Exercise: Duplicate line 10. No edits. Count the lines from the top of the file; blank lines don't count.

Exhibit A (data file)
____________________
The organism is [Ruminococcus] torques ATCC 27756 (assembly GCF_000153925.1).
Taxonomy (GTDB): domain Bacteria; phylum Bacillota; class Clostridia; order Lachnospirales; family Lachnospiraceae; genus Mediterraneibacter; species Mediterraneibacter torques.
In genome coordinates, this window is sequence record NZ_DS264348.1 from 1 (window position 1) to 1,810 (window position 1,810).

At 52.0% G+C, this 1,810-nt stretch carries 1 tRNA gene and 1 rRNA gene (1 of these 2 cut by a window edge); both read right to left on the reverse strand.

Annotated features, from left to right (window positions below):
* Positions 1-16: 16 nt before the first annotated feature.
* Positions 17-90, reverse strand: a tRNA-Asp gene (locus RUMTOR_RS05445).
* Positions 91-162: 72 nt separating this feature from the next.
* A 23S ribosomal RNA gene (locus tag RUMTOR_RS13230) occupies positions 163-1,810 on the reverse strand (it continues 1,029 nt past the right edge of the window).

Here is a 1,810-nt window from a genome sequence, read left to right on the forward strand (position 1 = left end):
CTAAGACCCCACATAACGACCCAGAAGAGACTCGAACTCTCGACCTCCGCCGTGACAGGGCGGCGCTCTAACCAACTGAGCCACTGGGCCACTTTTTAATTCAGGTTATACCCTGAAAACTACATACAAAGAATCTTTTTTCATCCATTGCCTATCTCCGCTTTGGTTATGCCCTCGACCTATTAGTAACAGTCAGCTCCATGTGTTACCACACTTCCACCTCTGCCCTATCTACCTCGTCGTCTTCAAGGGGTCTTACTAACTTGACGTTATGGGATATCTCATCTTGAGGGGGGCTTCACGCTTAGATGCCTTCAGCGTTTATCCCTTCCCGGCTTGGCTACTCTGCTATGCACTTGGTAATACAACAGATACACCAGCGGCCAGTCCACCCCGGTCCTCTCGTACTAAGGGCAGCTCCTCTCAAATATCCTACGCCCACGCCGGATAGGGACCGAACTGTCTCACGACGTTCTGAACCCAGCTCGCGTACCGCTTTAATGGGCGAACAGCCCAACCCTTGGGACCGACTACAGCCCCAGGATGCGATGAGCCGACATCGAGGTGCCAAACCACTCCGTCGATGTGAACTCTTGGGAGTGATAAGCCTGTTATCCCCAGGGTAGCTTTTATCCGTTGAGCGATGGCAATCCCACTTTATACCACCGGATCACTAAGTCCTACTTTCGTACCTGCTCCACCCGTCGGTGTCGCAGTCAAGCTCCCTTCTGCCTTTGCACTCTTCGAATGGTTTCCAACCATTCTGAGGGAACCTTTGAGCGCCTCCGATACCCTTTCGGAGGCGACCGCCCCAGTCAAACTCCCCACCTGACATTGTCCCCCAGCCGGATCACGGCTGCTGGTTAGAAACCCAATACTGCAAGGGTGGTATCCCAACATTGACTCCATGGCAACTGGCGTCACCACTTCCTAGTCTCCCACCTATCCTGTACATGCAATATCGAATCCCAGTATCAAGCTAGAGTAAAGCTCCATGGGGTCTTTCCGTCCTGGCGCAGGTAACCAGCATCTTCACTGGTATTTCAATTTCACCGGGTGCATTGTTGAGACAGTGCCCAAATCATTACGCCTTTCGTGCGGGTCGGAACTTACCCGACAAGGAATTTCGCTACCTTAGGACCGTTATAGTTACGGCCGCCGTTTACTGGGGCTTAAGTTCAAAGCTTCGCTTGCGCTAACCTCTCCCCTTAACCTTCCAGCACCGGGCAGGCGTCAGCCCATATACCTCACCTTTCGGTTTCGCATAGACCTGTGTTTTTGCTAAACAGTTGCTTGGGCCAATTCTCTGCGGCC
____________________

Here is a 1,810-nt window from a genome sequence, read left to right on the forward strand (position 1 = left end):